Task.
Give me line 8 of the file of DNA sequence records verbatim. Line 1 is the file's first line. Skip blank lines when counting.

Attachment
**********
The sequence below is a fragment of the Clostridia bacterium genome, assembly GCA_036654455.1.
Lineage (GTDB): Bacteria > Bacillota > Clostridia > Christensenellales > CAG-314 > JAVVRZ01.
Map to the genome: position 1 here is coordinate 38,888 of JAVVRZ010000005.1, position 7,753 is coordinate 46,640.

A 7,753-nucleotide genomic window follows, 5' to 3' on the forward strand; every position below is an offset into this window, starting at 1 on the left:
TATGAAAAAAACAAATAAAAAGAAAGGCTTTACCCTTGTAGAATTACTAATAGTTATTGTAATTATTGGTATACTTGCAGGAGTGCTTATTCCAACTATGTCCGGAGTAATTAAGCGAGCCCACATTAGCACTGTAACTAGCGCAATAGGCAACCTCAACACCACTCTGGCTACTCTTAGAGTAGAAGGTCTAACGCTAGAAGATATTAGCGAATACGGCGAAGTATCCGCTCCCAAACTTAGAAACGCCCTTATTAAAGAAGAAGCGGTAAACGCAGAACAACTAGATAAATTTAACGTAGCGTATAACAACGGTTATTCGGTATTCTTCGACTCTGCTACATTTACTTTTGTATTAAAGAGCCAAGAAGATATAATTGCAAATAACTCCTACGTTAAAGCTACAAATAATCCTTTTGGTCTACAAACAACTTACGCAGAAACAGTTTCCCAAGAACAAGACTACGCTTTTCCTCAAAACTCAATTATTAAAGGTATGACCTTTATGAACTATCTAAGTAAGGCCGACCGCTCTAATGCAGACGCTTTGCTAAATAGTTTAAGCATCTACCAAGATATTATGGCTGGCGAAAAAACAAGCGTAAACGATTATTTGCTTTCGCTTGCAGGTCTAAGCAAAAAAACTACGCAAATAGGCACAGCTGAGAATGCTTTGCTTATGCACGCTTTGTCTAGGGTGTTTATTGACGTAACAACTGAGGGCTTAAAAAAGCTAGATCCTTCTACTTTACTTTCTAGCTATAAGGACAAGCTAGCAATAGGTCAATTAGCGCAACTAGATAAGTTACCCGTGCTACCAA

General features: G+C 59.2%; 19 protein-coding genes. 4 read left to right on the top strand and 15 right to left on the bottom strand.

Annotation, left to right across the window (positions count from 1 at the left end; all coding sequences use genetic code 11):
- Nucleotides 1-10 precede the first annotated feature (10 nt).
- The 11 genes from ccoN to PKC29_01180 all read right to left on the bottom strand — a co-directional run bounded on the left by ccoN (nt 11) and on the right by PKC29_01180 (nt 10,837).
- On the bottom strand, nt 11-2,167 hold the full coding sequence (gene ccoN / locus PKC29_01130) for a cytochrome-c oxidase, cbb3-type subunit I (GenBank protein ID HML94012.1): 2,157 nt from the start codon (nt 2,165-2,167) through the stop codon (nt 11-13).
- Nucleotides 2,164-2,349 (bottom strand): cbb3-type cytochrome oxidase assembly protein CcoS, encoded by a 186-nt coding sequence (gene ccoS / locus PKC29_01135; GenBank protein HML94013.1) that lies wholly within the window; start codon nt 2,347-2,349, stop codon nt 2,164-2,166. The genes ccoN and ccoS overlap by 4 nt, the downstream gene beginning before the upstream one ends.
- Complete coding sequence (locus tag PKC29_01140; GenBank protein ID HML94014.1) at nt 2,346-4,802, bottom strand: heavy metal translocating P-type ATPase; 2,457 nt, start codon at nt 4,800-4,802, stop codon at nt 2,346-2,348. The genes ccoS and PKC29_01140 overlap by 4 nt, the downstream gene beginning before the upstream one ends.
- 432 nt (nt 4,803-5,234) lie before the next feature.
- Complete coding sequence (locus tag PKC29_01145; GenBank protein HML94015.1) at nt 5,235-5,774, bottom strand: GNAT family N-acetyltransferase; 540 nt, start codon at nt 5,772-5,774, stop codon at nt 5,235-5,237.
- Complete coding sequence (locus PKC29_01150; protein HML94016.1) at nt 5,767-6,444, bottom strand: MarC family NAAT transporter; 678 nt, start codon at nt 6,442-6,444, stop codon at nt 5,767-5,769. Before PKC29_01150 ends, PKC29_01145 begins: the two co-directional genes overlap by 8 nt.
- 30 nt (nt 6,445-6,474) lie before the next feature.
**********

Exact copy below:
- Nucleotides 1-10 precede the first annotated feature (10 nt).